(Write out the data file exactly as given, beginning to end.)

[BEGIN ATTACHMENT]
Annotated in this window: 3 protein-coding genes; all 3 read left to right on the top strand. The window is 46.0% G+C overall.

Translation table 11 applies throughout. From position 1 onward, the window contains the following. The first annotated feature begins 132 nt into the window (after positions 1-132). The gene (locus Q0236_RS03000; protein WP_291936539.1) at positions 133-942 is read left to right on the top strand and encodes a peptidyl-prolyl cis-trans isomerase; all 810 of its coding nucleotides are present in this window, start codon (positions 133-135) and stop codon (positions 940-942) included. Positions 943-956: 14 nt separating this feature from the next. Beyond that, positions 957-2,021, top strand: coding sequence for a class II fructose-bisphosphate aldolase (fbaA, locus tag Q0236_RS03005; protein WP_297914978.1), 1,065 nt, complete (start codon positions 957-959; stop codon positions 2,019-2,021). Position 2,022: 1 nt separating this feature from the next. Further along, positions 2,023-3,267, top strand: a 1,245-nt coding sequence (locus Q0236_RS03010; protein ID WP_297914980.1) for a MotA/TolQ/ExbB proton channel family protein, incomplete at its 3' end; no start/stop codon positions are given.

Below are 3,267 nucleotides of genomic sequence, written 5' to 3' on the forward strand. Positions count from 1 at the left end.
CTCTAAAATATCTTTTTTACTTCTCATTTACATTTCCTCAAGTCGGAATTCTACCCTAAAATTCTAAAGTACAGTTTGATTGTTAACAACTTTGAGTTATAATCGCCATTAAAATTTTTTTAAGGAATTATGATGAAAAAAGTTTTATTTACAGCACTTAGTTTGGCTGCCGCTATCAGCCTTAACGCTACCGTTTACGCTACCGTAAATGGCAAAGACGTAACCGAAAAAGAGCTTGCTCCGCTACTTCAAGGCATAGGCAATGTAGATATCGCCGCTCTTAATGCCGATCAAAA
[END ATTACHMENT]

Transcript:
Annotated in this window: 3 protein-coding genes; all 3 read left to right on the top strand. The window is 46.0% G+C overall.

Translation table 11 applies throughout. From position 1 onward, the window contains the following. The first annotated feature begins 132 nt into the window (after positions 1-132). The gene (locus Q0236_RS03000; protein WP_291936539.1) at positions 133-942 is read left to right on the top strand and encodes a peptidyl-prolyl cis-trans isomerase; all 810 of its coding nucleotides are present in this window, start codon (positions 133-135) and stop codon (positions 940-942) included. Positions 943-956: 14 nt separating this feature from the next. Beyond that, positions 957-2,021, top strand: coding sequence for a class II fructose-bisphosphate aldolase (fbaA, locus tag Q0236_RS03005; protein WP_297914978.1), 1,065 nt, complete (start codon positions 957-959; stop codon positions 2,019-2,021). Position 2,022: 1 nt separating this feature from the next. Further along, positions 2,023-3,267, top strand: a 1,245-nt coding sequence (locus Q0236_RS03010; protein ID WP_297914980.1) for a MotA/TolQ/ExbB proton channel family protein, incomplete at its 3' end; no start/stop codon positions are given.

Below are 3,267 nucleotides of genomic sequence, written 5' to 3' on the forward strand. Positions count from 1 at the left end.
CTCTAAAATATCTTTTTTACTTCTCATTTACATTTCCTCAAGTCGGAATTCTACCCTAAAATTCTAAAGTACAGTTTGATTGTTAACAACTTTGAGTTATAATCGCCATTAAAATTTTTTTAAGGAATTATGATGAAAAAAGTTTTATTTACAGCACTTAGTTTGGCTGCCGCTATCAGCCTTAACGCTACCGTTTACGCTACCGTAAATGGCAAAGACGTAACCGAAAAAGAGCTTGCTCCGCTACTTCAAGGCATAGGCAATGTAGATATCGCCGCTCTTAATGCCGATCAAAA